...our Government class, standing as usual on the lowest moral and intellectual stage, at the present time having become particularly self-confident and bold, particularly after their triumph over the revolution (1905-6), and being unable to think independently or to understand the immorality of landed property, are recklessly breaking up the age-long supports of Russian life, in order to bring the Russian people to that horrible immoral and ruinous condition in which the peoples of Europe are. These people in their limitations and immorality do not understand that the Russian people are not now in a position in which it would be natural to compel them to imitate Europe and America, but in one in which they should show other nations the path along which the emancipation of people from land slavery can be accomplished.

At all my encounters with members of the Duma I have considered it my duty to beg them at least to raise in this Duma the question of the emancipation of the land from the claims of private property and to introduce a land-tax in the manner of Henry George. Their reply is always one and the same: "We have not occupied ourselves with that question and are not acquainted with it. Above all, that matter would in no case be accepted for discussion.

So how can I help rejoicing at your activity? Please write me of the success of your work.

"Very complex and mixed feelings arose in me on reading that letter. I was in ecstasy at my father's approval.

"But at the same time I had a feeling of shame and repentance at the mystification I had practised. I only now realized that on learning who the real author was, my father would be grieved and disappointed that it was not from a new hearth that he knowledge and propaganda of Henry George's idea had arisen, but that it had come form one of his own flesh and blood.

"Then I told him all about it. What I had thought, and why I sent him the article under a pseudonym.

"He did not reproach me, but I felt I had guessed right when I feared he would be disappointed. He did not show it, but between people so near to one another as we were no shadow can pass unnoticed.

"My father, as usual, did not give me any advice, but at the end of our talk he laughed and said: 'But where is Polilov? I imagined him to myself so clearly. Neat, and dressed in a dark blue pea-jacket.'

"Then he added, patting me on the head: 'Well, if you don't finish that book you will be a real woman.'

"Alas! I was not false to my sex. I have remained a real woman, and my manuscript remains till to-day unfinished.!


Tolstoy kept a diary, recording his activities and thoughts on a fairly regular basis. He mentions Henry George and the land question just eleven times beginning in 1895 (and twice before this time). On May 18, 1895 he made this entry concerning his work on the novel Resurrection:

Didn't write during the day, and then wrote in the evening agian, and quite a lot, so that more than half has been sketched out. It's turning out in a strange way; Nekhlyudov must be a follower of Henry George and must bring this in, ...

Continuing with a record of his progress on Resurrection, on June 6 he writes:

... I'm writing about sins, and the whole work is clear to me right to the end.Finished reading Spir. Splendid. Three methods for the economic progress of mankind: the abolition of the ownership of land according to Henry George; a tax on inheritance, which would hand over accumulated wealth to society, if not in the first generation, then in the second; and a similar tax on wealth, on an excess of income over 1,000 roubles a family, or 200 roubles a person.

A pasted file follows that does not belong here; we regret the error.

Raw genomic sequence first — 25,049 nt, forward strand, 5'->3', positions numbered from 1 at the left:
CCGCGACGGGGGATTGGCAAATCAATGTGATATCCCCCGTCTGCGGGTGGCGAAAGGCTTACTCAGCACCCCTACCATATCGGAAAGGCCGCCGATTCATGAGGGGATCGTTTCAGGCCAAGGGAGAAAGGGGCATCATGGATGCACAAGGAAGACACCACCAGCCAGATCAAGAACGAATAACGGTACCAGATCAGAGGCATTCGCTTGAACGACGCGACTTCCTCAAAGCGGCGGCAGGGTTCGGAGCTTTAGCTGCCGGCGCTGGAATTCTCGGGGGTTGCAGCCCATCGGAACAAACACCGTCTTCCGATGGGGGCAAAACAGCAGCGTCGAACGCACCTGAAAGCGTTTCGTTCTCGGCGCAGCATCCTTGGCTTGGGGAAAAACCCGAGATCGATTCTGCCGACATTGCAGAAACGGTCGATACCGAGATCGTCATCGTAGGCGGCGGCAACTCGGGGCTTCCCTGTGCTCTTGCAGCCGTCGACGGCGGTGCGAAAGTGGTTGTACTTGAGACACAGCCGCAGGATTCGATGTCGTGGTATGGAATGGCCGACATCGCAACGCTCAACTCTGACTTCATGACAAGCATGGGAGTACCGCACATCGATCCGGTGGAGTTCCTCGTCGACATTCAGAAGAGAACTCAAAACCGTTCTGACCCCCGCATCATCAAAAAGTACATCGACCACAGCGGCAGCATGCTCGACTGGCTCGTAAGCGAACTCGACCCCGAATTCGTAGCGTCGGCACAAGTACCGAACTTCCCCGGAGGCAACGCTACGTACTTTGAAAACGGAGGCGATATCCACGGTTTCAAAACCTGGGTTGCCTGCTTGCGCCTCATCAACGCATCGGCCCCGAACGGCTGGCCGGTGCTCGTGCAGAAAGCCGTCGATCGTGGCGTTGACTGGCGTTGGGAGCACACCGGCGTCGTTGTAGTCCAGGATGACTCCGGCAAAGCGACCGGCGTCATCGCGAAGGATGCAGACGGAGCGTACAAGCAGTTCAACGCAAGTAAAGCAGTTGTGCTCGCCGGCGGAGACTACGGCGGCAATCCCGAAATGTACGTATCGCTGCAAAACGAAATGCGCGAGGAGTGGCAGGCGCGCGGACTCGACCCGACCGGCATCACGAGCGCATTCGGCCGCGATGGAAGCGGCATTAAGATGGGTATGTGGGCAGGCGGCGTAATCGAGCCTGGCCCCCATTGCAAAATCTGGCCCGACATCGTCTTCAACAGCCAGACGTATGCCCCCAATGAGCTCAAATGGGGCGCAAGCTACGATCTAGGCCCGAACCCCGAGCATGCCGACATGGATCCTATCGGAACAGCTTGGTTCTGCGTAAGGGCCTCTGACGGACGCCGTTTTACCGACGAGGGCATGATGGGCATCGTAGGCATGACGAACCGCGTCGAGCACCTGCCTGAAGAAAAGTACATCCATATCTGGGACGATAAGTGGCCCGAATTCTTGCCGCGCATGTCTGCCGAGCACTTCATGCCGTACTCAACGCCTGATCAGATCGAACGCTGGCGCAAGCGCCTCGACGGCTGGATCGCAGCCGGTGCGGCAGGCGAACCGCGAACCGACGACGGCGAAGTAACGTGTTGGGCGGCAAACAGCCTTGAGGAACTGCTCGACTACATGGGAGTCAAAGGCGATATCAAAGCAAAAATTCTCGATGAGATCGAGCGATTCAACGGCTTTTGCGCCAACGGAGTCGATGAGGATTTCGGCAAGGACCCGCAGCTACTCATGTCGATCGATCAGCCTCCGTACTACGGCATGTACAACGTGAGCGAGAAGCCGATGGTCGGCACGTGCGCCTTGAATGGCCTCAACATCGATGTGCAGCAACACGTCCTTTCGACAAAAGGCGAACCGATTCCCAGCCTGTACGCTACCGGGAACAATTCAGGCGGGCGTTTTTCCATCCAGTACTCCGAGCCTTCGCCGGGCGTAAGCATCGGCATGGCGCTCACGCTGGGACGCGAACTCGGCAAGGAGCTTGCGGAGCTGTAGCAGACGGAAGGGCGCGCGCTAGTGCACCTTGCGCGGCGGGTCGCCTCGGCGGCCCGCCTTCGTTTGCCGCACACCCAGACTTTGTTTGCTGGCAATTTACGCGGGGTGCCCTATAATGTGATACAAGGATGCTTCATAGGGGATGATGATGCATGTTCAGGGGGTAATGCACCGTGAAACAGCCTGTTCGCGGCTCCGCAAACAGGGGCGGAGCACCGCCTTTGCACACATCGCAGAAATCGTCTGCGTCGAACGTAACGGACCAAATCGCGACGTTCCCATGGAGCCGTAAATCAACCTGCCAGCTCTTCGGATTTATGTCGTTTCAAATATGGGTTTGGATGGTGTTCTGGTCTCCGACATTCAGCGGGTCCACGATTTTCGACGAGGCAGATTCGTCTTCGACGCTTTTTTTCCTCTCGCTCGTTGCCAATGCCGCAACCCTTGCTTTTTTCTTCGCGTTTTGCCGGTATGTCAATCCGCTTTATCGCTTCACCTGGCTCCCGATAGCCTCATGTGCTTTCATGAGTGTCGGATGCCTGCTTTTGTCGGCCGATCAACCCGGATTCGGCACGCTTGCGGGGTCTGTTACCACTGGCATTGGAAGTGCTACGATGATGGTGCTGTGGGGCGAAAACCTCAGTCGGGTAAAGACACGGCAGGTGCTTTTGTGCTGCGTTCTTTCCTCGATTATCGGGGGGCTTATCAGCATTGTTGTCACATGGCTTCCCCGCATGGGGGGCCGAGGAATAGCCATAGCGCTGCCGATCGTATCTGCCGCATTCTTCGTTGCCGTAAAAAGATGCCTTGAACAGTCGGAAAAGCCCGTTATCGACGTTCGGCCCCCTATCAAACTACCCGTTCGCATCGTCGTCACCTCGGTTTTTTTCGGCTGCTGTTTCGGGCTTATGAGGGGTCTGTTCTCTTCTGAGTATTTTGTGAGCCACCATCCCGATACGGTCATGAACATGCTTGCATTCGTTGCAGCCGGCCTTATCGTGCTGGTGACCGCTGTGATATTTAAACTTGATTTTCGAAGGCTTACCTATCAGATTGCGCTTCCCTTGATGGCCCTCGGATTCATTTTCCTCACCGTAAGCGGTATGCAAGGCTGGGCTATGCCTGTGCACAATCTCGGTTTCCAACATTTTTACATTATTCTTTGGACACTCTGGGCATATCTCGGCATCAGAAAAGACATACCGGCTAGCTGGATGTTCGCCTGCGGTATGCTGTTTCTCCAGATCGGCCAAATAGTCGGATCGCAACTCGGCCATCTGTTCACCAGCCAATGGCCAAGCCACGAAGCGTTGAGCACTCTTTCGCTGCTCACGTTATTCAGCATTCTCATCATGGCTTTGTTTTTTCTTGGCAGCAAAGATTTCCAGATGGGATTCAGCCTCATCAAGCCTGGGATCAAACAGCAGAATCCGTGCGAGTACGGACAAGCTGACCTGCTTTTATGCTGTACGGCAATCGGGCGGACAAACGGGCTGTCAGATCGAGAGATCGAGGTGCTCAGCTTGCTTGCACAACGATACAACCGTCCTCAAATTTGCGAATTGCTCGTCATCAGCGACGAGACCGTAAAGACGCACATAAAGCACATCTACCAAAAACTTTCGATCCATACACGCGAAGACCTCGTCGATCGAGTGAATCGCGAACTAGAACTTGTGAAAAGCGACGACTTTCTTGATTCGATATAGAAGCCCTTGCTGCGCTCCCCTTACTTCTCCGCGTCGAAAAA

I was somewhat surprised that Tolstoy made no mention of the death of Henry George in 1897.

On March 21, 1898, Tolstoy makes an entry not relating to Henry George or land but on the futility of socialism and the necessity of Christianity:

The socialists will never destroy poverty and injustice, and the inequality of talents. The most intelligent and the strongest will always make use of the most stupid and the weakest. Justice and the equality of goods can never be attained by anything less than Christianity, i.e., by renouncing the self and recognizing the meaning of one's life to be in the service of others.

Tolstoy was still working on Resurrection as the year 1899 began. On January 2 he writes:

I'm at peace, as old men are. That's all. There are quite a lot of notes to write out. I'll write them out on the pages I left blank. Recently my interest in Resurrection seems to have waned, and I rejoice to feel other, more important interests -- the understanding of life and death. Much seems clear.

By mid-December his writing had come to an end. His entry of December 18 reads:

Finished Resurrection. It's not good. Not revised. Too hurried. But I'm free of it, and it doesn't interest me any more.

Some years ago I found a copy of Resurrection in a used book store and sat down to read it, marking off those sections that related to Henry George and the land question. I admit that I cannot remember the details of the plot, but one of the central themes is that the moral sense of right and wrong we are born with is strengthened and weakened, simultaneously, by our nurturing in our family, community and society. Tolstoy's main character, Nehludof, as a young university student discovers, absorbs and accepts the ideas of Henry George. He then enters the military and succumbs to the conventional wisdoms of this world. What follows are excerpts from the passages that relate directly to his intellectual and emotional struggle with Georgism.

Chapter III

Nehludof was just about to open his letters ...